26/11: Pak plans to send 2nd judicial panel to India
Islamabad: Pakistan plans to send a second judicial commission to India to cross-examine key witnesses in the Mumbai attack case to speed up the prosecution of seven Pakistani suspects, Interior Minister Rehman Malik said on Friday.
Malik said the Pakistan government had requested its Indian counterpart to allow a second commission to visit Mumbai and was awaiting a response.
"Once the commission is allowed to visit and cross-examine the witnesses, we can accelerate the prosecution of the suspects here," he said.
"I am sure the permission is going to come and it is not going to be stopped because we want this trial to be on the fast track. Those who have done this heinous crime should be brought to justice," he said.
Responding to India's criticism of tardy progress in the trial of the seven accused, including Lashkar-e-Taiba commander Zakiur Rehman Lakhvi, Malik said: "It is not a slow process, it is a legal process."
The report of the first judicial commission that was sent to Mumbai to investigate the incident in March was rejected by the anti-terrorism court conducting the trial of the seven suspects as the members of the panel were not allowed to cross-examine Indian witnesses.
Malik said the first judicial commission was treated very well and facilitated during its work in Mumbai.
The time had come for India and Pakistan to "bury the past" and to end the "blame game", he said.
He contended that Pakistan too could raise the 2007 bombing of the Samjhauta Express train and demand action against those who had killed nearly 70 people, a majority of them Pakistanis.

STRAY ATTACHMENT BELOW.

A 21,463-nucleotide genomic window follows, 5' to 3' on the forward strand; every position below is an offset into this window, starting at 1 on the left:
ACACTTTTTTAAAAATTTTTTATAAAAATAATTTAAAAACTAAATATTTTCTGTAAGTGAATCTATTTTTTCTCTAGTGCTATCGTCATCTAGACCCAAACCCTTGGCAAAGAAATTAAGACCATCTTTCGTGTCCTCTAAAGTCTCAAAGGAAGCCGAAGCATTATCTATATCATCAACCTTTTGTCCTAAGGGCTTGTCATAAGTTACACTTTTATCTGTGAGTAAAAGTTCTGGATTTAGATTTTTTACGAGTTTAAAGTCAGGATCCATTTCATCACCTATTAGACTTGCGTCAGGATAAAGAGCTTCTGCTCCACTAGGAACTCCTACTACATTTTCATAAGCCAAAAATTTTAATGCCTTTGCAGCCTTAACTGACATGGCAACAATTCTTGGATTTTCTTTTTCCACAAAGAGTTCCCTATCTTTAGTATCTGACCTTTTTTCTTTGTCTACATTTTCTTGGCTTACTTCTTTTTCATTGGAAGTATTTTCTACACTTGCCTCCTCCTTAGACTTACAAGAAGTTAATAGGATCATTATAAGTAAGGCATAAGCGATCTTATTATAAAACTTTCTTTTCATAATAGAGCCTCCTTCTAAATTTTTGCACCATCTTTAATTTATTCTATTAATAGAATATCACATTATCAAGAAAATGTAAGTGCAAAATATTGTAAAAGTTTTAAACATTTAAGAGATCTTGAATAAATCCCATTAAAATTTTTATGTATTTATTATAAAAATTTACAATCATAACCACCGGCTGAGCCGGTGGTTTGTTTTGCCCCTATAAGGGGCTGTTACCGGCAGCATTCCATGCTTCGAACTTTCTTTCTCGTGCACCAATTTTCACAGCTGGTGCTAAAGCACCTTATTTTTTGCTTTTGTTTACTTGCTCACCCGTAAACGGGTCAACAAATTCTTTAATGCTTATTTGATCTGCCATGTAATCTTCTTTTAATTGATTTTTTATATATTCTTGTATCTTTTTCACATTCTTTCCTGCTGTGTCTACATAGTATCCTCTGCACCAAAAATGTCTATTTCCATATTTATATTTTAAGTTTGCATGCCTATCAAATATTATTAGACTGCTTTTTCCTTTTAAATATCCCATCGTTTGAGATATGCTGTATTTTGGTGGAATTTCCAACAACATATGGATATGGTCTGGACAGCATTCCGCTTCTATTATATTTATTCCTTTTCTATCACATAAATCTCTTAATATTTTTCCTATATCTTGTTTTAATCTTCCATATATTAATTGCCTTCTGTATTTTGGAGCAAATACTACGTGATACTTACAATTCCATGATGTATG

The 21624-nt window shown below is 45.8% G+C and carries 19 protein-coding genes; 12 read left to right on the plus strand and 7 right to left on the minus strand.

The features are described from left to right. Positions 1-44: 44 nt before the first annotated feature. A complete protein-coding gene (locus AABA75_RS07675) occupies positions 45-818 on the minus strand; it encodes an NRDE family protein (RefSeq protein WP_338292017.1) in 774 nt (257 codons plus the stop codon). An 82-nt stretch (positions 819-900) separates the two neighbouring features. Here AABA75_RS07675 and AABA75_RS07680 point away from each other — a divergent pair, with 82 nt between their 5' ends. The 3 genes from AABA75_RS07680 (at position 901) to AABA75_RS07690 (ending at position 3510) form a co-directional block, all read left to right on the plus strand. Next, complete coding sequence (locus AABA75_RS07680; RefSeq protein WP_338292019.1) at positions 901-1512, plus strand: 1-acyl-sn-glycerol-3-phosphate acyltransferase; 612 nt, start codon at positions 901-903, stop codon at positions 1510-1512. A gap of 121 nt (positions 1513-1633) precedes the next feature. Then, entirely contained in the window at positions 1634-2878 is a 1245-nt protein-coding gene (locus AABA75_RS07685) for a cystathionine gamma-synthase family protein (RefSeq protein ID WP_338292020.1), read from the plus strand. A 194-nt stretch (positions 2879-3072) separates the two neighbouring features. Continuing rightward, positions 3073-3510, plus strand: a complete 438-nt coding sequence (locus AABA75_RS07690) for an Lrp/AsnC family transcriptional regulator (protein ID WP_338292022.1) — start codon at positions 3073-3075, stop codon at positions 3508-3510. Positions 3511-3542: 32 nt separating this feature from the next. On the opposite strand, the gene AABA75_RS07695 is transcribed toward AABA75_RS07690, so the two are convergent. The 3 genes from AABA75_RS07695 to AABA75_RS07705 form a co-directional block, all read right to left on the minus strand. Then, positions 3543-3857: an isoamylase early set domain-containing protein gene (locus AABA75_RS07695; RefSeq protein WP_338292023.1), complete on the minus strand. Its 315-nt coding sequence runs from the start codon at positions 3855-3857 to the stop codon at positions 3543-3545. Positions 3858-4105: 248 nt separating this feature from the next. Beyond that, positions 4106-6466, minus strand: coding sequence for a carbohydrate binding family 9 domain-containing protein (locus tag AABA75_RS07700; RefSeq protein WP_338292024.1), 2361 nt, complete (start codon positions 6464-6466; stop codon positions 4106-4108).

At the same time, Malik contended that Prime Minister
Manmohan Singh's visit to Pakistan should not be linked to the prosecution of the Mumbai attacks suspects.
Malik claimed that "non-state actors" were responsible for the Mumbai attacks and all loss of life in terrorist incidents in both countries caused a lot of misery.
In this regard, he referred to the role of Pakistan-American terror suspect David Headley and Abu Jandal, recently arrested from Saudi Arabia, and said there was a need for information-sharing to prevent such attacks in future.
The trial of the seven Pakistani suspects in the anti-terrorism court in Rawalpindi has stalled for over a year due to various technical problems.
The judge has been changed five times and only a handful of the over 160 prosecution witnesses have testified so far.
Prime Minister Singh has said that the speedy conclusion of the trial will be a crucial test for bilateral relation and create the ground for his possible visit to Pakistan.